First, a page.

Four of the foreign citizens killed during the Israel Navy’s Monday night raid on the Gaza-bound Mavi Marmara were Turkish citizens, Turkey’s Foreign Ministry said on Tuesday, amid an air of uncertainty surrounding the identities of those killed in the raid and those arrested in Ashdod after the ship was towed to shore.
An air of official ambiguity on the part of the Israeli government met inquiries into the identities of the foreign activists killed in the raid, making it difficult to determine which countries’ citizens died in the incident.
A source at the Foreign Ministry did confirm that those arrested and killed were from 40 different nations, adding that large-scale refusal to cooperate with or identify themselves to Israeli authorities had complicated efforts to determine their nationalities. The source added that a number of those wounded in the takeover of the ship had refused medical treatment in Israeli hospitals.
A source at the International Red Cross in Tel Aviv confirmed Tuesday that officials from the organization had visited a number of the detainees held at the Ela prison in Beersheba, but was not willing to confirm on the record what their nationalities were.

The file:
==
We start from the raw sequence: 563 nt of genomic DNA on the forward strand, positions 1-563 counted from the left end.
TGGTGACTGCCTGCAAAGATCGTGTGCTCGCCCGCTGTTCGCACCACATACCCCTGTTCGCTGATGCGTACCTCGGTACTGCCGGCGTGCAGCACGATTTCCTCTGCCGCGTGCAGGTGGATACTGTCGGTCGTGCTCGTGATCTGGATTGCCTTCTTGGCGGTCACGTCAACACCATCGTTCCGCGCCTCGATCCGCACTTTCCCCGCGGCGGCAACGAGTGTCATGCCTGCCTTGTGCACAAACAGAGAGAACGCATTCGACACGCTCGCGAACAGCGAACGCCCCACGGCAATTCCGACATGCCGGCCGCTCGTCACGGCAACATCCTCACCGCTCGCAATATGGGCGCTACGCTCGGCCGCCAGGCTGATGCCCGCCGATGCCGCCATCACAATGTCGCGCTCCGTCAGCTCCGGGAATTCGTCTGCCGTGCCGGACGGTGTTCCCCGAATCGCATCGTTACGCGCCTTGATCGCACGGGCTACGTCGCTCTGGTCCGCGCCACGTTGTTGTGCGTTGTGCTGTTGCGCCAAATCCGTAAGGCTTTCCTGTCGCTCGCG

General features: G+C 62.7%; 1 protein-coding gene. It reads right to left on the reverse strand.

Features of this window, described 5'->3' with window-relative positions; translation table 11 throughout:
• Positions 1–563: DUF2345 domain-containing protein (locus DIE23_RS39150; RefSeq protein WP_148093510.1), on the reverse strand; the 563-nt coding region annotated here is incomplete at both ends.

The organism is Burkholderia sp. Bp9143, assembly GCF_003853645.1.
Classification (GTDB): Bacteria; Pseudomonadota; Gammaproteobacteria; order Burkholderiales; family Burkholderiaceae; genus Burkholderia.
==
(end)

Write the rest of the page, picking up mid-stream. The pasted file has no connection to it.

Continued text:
The Red Cross takes responsibility for foreign detainees only if they are from countries that don’t have official relations with Israel, leading to speculation that those visited were from such countries.
On Tuesday, Turkish Prime Minister Recep Tayyip Erdogan slammed Israel
for the raid on the flotilla, calling the incident “a bloody massacre.”
All 42 British nationals who took part in the flotilla have been
accounted for and remain in Israeli detention awaiting deportation, the
British press has reported.
German authorities confirmed Tuesday that 11 German nationals took part
in the flotilla and that five had returned to Berlin, five remained in
custody in Beersheba, and one was still unaccounted for.
Also Tuesday, Muwaida Araf, an Israeli citizen and co-founder of the
International Solidarity Movement and the Free Gaza Movement, was
released from custody.
Upon her release, Araf told NPR that she had not been able to speak to
any of the activists aboard the Mavi Marmara since the raid.
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